Councillor Deb Doherty said in her 30 years as a Collingwood resident she has seen “town hall operated on cronyism and nepotism. And individuals treating town hall as their own personal piggy bank.”
“People knew … they made jokes about it … but nothing changed,” she said. “How many millions of dollars were lost to the taxpayers of Collingwood over the years as a result of error, indiscretion, and carpet bagging … this council and the one previous that called for the inquiry, puts an end to it once and for all.”
He wondered out loud how much less the inquiry would have cost if documents requested before the inquiry was called were produced or if “the people who took the stand told the truth.”
Councillor Bob Madigan said the anticipation of the commissioner’s report has “weighed heavily on the psyche” of Collingwood residents, and he hopes the town can learn from the past.
“[The report] clearly sheds light on just some of the improprieties that were happening within our great community,” said Madigan. “The actions of those people we put our trust in … left us no choice than to take action and protect our future. And I think that’s what this council is doing.”
Councillor Kathy Jeffery also defended the actions of council last term in voting for the judicial inquiry.
“We answered the call,” she said. “The legal advice we received was that if we didn’t proceed with this inquiry, we were complicit with the actions.”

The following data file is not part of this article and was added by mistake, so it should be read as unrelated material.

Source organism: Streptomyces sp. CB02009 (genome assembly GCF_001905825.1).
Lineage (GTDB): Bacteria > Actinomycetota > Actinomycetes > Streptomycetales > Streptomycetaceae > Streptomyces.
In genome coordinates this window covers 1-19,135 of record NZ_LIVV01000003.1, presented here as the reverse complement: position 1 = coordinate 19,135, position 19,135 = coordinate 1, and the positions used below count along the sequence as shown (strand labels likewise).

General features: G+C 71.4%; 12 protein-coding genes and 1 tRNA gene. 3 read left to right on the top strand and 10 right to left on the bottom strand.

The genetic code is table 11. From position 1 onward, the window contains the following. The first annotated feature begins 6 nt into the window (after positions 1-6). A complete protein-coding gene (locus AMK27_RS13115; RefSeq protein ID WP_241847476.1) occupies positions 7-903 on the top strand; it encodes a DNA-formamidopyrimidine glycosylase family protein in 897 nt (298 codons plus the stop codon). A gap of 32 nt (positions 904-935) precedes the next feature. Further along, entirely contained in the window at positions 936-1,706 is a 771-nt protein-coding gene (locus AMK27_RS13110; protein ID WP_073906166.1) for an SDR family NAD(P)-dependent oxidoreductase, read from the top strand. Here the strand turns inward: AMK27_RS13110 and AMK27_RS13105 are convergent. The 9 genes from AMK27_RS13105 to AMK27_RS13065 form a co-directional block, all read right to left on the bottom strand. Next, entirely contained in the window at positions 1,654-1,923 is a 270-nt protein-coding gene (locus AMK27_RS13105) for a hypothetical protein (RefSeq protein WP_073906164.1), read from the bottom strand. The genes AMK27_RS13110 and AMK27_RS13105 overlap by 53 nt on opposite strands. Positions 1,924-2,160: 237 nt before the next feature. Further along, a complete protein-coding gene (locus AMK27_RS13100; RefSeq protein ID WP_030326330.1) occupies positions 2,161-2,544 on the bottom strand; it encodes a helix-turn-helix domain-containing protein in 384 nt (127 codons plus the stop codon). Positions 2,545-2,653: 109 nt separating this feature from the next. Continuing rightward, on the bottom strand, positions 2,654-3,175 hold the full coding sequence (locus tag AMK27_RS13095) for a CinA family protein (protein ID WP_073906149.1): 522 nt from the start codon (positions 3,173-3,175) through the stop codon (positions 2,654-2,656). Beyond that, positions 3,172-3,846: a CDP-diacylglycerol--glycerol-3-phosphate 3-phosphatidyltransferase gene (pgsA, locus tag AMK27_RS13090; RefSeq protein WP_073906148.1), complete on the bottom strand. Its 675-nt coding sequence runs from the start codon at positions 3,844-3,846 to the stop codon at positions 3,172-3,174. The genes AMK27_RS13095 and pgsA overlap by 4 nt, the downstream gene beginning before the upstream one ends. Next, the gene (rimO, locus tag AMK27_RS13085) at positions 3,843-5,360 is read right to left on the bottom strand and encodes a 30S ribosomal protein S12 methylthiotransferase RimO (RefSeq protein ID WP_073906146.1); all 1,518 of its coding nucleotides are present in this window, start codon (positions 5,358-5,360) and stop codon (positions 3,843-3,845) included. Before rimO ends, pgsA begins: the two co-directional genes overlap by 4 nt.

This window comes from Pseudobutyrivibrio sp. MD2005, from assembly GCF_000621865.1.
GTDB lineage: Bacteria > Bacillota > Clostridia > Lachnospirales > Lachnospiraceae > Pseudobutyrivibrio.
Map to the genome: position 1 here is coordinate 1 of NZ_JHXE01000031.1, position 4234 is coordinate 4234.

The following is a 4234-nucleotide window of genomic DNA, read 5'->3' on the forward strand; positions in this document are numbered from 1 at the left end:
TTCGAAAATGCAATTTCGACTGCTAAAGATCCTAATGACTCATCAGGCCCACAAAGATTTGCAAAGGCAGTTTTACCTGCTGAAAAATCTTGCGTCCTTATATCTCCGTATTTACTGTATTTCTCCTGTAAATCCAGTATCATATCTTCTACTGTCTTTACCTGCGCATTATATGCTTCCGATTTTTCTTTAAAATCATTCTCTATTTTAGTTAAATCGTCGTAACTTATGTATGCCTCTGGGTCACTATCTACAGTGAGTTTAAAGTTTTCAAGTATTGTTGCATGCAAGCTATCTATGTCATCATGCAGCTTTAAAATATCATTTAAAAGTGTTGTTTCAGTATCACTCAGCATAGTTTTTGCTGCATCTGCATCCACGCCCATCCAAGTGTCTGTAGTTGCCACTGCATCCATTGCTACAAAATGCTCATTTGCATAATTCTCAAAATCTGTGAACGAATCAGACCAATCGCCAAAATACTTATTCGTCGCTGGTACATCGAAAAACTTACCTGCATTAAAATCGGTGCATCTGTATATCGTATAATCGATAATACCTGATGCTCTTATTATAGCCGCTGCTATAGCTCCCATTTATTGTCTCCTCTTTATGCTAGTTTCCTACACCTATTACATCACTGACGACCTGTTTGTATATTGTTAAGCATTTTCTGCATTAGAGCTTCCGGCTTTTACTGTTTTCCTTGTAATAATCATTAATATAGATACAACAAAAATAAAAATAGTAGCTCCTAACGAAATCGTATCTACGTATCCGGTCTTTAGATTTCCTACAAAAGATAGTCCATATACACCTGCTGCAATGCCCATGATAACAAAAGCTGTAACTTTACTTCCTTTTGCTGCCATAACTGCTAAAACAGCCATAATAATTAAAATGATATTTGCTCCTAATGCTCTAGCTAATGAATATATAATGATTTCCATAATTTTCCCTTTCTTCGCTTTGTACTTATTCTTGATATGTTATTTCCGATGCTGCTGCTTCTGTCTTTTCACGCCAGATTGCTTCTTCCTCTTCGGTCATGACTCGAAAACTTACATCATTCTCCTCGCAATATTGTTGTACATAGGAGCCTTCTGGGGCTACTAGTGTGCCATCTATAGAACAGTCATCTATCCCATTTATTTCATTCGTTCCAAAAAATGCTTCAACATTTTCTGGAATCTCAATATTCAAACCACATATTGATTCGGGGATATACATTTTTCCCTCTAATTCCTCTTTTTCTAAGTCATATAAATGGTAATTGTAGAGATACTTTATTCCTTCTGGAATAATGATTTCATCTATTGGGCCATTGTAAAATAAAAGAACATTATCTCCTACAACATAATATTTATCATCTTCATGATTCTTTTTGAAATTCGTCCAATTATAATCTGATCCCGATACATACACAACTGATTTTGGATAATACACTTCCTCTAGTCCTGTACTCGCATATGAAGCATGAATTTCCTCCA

Councillor Yvonne Hamlin said the report marks the “end of a difficult time” and the beginning of council’s chance to restore people’s confidence.
She said she thought Marrocco’s message to current council was that the road back to public trust is long and arduous, and encouraged her fellow council members to proceed with full and open debate, and in every meeting and every day to “restore faith” in town hall.
Councillor Tina Comi said it was unfortunate the town and staff have “had to endure this process.”
“I hope the town has learned to be good stewards,” she said.
She raised three capital projects – Fisher Field club house, a splash pad, and Sunset Point Playground – that have been part of council discussions during this term.
“I look forward to bringing these projects to fruition free from delay, distraction, or distrust,” said Comi.
Justice Marrocco’s final report is more than 900 pages long, but it is summed up in an executive summary that is 14 pages long. You can find the report online here.